Even a more basic and primal reliance on that figure was unfamiliar. He'd been fed. He'd been clothed. He'd even been talked to. But he'd never been a son. He'd never been a brother. He'd been a chore - and if he'd been an enjoyable one, that was to his credit. But the relationships ended there. He had no memory of his mother or father, and had never had any real expectation - not if he was really honest - that anyone would want him as a son. He didn't know how to be one anyways...

So an emotionally starved child had grown into an emotional predator as an adult. He smirked at that consideration a little as he took another sip of wine. Perhaps that was a bit harsh; it had an almost-negative connotation to it. But it was also true. He could smell neediness, vulnerability, and emotionalism a mile away. He didn't even remember what any of those things felt like, himself. But they set off all sorts of little lights and sirens in his head anytime he was within a hundred yards of an easily-manipulated woman.

He'd made the decision long ago not to exploit that intuition to the detriment of such women. At least, not in such a way as to permanently scar them. It wasn't his goal to further damage anyone who was already hurting. It was a give-and-take that he sought; if he had nothing to give that they needed then he had no reason to be with them. The simple fact was... there were enough needy, vulnerable, and emotional women out there that he could easily find the ones who wanted what he had. Some of them hid their insecurities well. Some of them didn't. But none of them could hide from him.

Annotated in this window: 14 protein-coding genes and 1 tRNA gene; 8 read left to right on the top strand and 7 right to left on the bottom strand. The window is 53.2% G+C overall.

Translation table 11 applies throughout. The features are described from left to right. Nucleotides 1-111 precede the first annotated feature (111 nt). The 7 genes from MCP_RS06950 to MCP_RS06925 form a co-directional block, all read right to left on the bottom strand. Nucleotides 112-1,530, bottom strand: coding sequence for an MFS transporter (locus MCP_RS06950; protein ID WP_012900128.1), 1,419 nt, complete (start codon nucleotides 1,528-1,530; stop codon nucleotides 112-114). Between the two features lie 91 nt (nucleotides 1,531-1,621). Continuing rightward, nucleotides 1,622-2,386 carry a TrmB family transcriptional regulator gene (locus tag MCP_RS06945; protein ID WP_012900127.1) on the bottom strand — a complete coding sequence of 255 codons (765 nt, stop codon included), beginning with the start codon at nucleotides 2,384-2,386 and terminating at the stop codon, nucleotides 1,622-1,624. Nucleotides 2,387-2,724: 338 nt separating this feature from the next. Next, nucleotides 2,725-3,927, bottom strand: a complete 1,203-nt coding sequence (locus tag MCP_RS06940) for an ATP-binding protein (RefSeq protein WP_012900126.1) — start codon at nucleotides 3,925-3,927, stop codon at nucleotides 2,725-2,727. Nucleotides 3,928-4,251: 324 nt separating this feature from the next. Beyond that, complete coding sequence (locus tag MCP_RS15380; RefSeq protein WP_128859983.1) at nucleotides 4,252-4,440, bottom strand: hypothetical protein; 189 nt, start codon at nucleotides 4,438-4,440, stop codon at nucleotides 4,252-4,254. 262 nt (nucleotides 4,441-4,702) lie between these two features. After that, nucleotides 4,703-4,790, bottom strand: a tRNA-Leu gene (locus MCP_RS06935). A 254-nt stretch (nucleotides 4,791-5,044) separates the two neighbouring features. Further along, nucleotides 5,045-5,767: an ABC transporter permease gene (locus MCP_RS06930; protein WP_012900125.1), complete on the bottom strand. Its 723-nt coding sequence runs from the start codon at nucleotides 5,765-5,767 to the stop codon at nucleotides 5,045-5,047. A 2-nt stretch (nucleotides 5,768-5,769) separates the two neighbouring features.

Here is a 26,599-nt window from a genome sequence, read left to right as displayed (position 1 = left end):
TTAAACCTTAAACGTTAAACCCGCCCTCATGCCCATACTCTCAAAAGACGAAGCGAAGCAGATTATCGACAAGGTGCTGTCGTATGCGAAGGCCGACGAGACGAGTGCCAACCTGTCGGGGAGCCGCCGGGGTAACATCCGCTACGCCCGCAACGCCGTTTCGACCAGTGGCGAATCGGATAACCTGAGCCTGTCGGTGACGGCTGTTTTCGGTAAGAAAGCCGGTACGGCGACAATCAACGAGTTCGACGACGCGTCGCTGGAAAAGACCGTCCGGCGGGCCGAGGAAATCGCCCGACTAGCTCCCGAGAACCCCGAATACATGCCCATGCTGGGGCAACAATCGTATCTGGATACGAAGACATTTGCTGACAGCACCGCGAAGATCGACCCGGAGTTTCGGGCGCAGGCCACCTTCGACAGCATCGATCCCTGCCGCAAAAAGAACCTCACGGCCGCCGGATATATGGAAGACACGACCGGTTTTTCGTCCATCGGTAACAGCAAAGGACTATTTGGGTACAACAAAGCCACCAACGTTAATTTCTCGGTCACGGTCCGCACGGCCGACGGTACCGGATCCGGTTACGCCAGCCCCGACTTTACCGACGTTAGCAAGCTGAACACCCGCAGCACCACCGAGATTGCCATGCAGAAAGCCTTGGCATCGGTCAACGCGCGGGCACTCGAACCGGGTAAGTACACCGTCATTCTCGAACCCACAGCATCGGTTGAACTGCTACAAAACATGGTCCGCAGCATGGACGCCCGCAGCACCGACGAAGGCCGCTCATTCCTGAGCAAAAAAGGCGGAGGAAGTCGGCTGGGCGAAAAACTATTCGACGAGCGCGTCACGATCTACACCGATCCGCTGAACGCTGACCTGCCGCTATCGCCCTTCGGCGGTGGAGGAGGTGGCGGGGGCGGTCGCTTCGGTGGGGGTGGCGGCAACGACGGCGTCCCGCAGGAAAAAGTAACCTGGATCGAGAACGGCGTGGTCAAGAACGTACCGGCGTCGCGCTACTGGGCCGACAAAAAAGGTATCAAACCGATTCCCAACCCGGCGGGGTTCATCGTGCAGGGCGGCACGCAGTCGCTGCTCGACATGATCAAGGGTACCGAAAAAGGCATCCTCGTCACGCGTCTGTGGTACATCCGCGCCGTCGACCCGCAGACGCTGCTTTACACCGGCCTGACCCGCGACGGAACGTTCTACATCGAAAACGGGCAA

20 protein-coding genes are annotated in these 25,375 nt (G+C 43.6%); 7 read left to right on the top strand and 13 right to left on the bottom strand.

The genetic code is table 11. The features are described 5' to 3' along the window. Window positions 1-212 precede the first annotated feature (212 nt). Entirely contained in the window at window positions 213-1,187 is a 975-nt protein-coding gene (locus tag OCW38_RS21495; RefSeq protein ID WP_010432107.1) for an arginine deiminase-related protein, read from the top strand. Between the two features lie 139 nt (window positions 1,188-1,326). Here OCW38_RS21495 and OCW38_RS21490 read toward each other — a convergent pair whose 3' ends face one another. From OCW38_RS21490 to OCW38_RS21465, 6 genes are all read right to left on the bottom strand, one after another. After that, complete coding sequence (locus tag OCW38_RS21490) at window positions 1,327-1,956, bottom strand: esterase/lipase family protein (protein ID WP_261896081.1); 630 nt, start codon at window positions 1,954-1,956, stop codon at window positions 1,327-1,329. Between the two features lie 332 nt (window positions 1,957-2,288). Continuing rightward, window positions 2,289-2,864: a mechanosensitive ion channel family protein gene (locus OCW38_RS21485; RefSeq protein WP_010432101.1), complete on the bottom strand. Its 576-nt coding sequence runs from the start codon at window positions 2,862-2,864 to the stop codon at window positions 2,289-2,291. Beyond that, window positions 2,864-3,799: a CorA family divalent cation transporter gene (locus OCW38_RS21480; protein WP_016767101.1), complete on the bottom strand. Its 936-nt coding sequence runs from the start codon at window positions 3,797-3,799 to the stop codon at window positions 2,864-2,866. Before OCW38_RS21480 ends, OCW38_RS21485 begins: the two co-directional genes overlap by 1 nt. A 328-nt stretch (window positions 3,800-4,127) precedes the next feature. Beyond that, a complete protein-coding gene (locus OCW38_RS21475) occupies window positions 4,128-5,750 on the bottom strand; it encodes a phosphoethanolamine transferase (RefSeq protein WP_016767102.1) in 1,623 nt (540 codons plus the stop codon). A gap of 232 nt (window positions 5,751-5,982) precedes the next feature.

That was not to say that every woman he'd ever approached had been a manipulative effort on his part. In fact, it very much went both ways; they targeted him as well. He wondered if they were conscious of it, like he was. If there was something inside of their heads that said "man who understands what you want to feel on your 3:00." It had to be something like that because otherwise, there was no sensible reason why he was so damned successful. He was attractive, and he knew it. But he'd been wrapping women of all ages around his little finger since he was ten-years-old.

He could read them, as easily as the words in a book. And he was willing to make an exchange: emotional, intimate foreplay for sex. He'd tell them anything they wanted to hear - and mean it, too - in return for a few seconds of relief from all of the tension that plagued his existence. It was never just a line he gave them. And it was never just sex that he took. He never said anything he didn't mean. They were beautiful. They were special. They were chosen, and deserved to be pursued. And ultimately, that was what every woman wanted to hear; he'd never found a single exception. Ultimately, it was what he wanted to give, and he took satisfaction in the fact that he could do it so very effectively.